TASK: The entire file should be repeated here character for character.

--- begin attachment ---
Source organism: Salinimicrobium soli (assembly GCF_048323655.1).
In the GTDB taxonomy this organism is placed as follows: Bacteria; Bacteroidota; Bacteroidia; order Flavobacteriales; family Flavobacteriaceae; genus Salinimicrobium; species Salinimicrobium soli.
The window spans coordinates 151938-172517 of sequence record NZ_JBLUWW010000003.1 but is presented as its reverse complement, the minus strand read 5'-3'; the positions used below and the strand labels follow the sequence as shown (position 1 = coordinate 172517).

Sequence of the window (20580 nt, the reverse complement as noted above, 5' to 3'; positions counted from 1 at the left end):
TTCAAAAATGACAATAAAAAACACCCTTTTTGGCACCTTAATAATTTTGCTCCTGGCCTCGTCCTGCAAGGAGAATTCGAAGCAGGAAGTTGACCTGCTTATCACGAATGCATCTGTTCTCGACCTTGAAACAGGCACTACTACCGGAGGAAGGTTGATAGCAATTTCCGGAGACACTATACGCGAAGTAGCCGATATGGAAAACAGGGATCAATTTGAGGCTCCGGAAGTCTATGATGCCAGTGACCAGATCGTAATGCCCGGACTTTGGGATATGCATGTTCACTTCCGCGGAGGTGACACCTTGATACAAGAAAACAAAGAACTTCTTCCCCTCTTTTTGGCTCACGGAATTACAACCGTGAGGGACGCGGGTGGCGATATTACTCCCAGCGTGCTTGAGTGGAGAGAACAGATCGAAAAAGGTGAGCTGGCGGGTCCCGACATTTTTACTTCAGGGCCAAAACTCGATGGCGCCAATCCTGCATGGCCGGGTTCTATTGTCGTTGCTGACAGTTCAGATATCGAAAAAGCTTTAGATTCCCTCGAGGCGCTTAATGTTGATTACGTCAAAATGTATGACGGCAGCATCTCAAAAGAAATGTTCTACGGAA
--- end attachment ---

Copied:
Source organism: Salinimicrobium soli (assembly GCF_048323655.1).
In the GTDB taxonomy this organism is placed as follows: Bacteria; Bacteroidota; Bacteroidia; order Flavobacteriales; family Flavobacteriaceae; genus Salinimicrobium; species Salinimicrobium soli.
The window spans coordinates 151938-172517 of sequence record NZ_JBLUWW010000003.1 but is presented as its reverse complement, the minus strand read 5'-3'; the positions used below and the strand labels follow the sequence as shown (position 1 = coordinate 172517).

Sequence of the window (20580 nt, the reverse complement as noted above, 5' to 3'; positions counted from 1 at the left end):
TTCAAAAATGACAATAAAAAACACCCTTTTTGGCACCTTAATAATTTTGCTCCTGGCCTCGTCCTGCAAGGAGAATTCGAAGCAGGAAGTTGACCTGCTTATCACGAATGCATCTGTTCTCGACCTTGAAACAGGCACTACTACCGGAGGAAGGTTGATAGCAATTTCCGGAGACACTATACGCGAAGTAGCCGATATGGAAAACAGGGATCAATTTGAGGCTCCGGAAGTCTATGATGCCAGTGACCAGATCGTAATGCCCGGACTTTGGGATATGCATGTTCACTTCCGCGGAGGTGACACCTTGATACAAGAAAACAAAGAACTTCTTCCCCTCTTTTTGGCTCACGGAATTACAACCGTGAGGGACGCGGGTGGCGATATTACTCCCAGCGTGCTTGAGTGGAGAGAACAGATCGAAAAAGGTGAGCTGGCGGGTCCCGACATTTTTACTTCAGGGCCAAAACTCGATGGCGCCAATCCTGCATGGCCGGGTTCTATTGTCGTTGCTGACAGTTCAGATATCGAAAAAGCTTTAGATTCCCTCGAGGCGCTTAATGTTGATTACGTCAAAATGTATGACGGCAGCATCTCAAAAGAAATGTTCTACGGAA